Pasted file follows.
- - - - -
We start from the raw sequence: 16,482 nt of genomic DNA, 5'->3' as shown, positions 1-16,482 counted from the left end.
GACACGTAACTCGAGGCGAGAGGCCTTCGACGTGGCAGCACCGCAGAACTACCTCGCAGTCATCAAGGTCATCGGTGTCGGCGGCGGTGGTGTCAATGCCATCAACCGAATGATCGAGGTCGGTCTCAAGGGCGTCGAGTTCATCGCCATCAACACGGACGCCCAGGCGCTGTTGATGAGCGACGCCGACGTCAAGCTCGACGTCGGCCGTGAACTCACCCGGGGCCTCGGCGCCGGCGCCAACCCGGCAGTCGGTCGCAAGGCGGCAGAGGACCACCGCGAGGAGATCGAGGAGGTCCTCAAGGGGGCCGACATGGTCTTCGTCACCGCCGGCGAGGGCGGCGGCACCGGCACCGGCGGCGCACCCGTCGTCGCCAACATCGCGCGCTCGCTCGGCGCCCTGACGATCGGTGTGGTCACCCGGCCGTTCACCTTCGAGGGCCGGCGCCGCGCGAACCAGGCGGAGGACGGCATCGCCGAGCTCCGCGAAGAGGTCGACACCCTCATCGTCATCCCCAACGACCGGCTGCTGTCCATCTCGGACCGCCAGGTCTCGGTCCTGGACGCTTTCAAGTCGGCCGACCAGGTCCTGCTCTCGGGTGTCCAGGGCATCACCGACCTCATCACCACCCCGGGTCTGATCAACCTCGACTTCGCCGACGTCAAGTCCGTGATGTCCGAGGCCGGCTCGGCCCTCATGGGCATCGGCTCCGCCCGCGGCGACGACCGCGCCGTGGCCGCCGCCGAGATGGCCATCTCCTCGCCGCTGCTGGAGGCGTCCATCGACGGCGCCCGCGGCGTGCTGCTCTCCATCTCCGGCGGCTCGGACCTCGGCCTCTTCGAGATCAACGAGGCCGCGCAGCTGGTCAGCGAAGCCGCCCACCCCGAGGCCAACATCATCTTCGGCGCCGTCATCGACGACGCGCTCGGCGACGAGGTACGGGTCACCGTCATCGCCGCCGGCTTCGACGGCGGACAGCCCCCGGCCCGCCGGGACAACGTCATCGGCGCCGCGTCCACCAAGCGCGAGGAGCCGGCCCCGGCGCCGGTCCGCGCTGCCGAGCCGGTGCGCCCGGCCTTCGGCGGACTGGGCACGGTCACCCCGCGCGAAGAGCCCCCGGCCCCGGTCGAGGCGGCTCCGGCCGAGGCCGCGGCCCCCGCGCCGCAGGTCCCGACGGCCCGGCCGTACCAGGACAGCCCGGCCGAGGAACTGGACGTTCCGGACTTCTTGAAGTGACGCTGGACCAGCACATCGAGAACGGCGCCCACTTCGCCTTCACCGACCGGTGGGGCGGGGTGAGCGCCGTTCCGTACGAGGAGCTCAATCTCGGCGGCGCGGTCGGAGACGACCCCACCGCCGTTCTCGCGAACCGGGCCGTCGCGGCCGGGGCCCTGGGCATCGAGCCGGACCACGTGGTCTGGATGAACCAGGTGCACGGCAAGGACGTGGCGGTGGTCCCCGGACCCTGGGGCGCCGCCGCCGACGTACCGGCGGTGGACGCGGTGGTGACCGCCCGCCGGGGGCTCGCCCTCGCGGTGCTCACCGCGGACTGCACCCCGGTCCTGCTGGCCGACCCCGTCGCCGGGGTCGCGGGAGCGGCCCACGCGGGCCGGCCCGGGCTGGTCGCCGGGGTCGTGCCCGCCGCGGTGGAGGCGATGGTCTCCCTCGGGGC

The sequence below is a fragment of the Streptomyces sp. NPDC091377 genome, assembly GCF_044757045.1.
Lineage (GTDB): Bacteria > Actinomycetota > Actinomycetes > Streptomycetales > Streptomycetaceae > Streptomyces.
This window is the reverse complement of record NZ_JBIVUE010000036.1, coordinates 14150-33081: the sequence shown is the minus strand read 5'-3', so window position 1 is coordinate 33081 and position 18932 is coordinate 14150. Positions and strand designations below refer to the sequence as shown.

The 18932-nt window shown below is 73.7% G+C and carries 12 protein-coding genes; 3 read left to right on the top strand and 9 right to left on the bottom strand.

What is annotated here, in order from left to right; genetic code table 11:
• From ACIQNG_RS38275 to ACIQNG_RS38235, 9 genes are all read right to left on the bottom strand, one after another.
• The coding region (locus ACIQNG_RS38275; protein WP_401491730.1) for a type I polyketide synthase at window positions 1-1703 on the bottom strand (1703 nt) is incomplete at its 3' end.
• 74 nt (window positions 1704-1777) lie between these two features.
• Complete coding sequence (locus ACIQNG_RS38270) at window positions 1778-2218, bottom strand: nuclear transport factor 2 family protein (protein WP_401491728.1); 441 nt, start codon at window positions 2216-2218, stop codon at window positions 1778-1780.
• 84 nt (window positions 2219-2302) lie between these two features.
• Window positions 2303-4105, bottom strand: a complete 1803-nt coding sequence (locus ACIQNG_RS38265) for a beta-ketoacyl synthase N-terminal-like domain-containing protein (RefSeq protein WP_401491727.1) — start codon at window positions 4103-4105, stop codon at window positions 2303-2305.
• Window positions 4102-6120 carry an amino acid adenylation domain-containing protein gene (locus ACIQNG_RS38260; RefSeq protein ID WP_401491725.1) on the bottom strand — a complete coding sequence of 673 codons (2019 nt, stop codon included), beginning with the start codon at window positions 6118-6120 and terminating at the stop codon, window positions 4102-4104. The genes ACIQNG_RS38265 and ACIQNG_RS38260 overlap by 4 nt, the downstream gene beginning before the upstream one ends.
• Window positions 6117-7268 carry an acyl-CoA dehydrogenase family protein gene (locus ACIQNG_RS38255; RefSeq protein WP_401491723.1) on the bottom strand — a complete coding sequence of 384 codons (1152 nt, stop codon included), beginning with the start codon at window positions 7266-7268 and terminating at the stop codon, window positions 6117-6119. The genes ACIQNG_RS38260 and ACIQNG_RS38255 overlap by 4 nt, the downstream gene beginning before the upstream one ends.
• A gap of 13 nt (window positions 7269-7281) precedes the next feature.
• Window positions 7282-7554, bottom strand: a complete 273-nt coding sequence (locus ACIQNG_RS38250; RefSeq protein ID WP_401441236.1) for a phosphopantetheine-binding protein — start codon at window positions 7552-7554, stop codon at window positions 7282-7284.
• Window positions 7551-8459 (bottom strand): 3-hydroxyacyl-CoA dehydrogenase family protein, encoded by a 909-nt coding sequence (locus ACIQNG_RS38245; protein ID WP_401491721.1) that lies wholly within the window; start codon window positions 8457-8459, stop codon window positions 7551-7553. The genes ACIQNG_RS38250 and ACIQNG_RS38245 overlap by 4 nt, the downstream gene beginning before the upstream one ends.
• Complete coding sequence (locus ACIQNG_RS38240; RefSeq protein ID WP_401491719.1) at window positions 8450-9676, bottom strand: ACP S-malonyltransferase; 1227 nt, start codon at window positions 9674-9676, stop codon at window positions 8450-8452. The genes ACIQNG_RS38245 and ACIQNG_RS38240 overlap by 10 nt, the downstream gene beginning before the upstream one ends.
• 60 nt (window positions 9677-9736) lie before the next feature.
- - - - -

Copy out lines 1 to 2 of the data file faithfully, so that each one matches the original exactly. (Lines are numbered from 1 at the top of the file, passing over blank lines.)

We start from the raw sequence: 16,482 nt of genomic DNA, 5'->3' as shown, positions 1-16,482 counted from the left end.
GACACGTAACTCGAGGCGAGAGGCCTTCGACGTGGCAGCACCGCAGAACTACCTCGCAGTCATCAAGGTCATCGGTGTCGGCGGCGGTGGTGTCAATGCCATCAACCGAATGATCGAGGTCGGTCTCAAGGGCGTCGAGTTCATCGCCATCAACACGGACGCCCAGGCGCTGTTGATGAGCGACGCCGACGTCAAGCTCGACGTCGGCCGTGAACTCACCCGGGGCCTCGGCGCCGGCGCCAACCCGGCAGTCGGTCGCAAGGCGGCAGAGGACCACCGCGAGGAGATCGAGGAGGTCCTCAAGGGGGCCGACATGGTCTTCGTCACCGCCGGCGAGGGCGGCGGCACCGGCACCGGCGGCGCACCCGTCGTCGCCAACATCGCGCGCTCGCTCGGCGCCCTGACGATCGGTGTGGTCACCCGGCCGTTCACCTTCGAGGGCCGGCGCCGCGCGAACCAGGCGGAGGACGGCATCGCCGAGCTCCGCGAAGAGGTCGACACCCTCATCGTCATCCCCAACGACCGGCTGCTGTCCATCTCGGACCGCCAGGTCTCGGTCCTGGACGCTTTCAAGTCGGCCGACCAGGTCCTGCTCTCGGGTGTCCAGGGCATCACCGACCTCATCACCACCCCGGGTCTGATCAACCTCGACTTCGCCGACGTCAAGTCCGTGATGTCCGAGGCCGGCTCGGCCCTCATGGGCATCGGCTCCGCCCGCGGCGACGACCGCGCCGTGGCCGCCGCCGAGATGGCCATCTCCTCGCCGCTGCTGGAGGCGTCCATCGACGGCGCCCGCGGCGTGCTGCTCTCCATCTCCGGCGGCTCGGACCTCGGCCTCTTCGAGATCAACGAGGCCGCGCAGCTGGTCAGCGAAGCCGCCCACCCCGAGGCCAACATCATCTTCGGCGCCGTCATCGACGACGCGCTCGGCGACGAGGTACGGGTCACCGTCATCGCCGCCGGCTTCGACGGCGGACAGCCCCCGGCCCGCCGGGACAACGTCATCGGCGCCGCGTCCACCAAGCGCGAGGAGCCGGCCCCGGCGCCGGTCCGCGCTGCCGAGCCGGTGCGCCCGGCCTTCGGCGGACTGGGCACGGTCACCCCGCGCGAAGAGCCCCCGGCCCCGGTCGAGGCGGCTCCGGCCGAGGCCGCGGCCCCCGCGCCGCAGGTCCCGACGGCCCGGCCGTACCAGGACAGCCCGGCCGAGGAACTGGACGTTCCGGACTTCTTGAAGTGACGCTGGACCAGCACATCGAGAACGGCGCCCACTTCGCCTTCACCGACCGGTGGGGCGGGGTGAGCGCCGTTCCGTACGAGGAGCTCAATCTCGGCGGCGCGGTCGGAGACGACCCCACCGCCGTTCTCGCGAACCGGGCCGTCGCGGCCGGGGCCCTGGGCATCGAGCCGGACCACGTGGTCTGGATGAACCAGGTGCACGGCAAGGACGTGGCGGTGGTCCCCGGACCCTGGGGCGCCGCCGCCGACGTACCGGCGGTGGACGCGGTGGTGACCGCCCGCCGGGGGCTCGCCCTCGCGGTGCTCACCGCGGACTGCACCCCGGTCCTGCTGGCCGACCCCGTCGCCGGGGTCGCGGGAGCGGCCCACGCGGGCCGGCCCGGGCTGGTCGCCGGGGTCGTGCCCGCCGCGGTGGAGGCGATGGTCTCCCTCGGGGC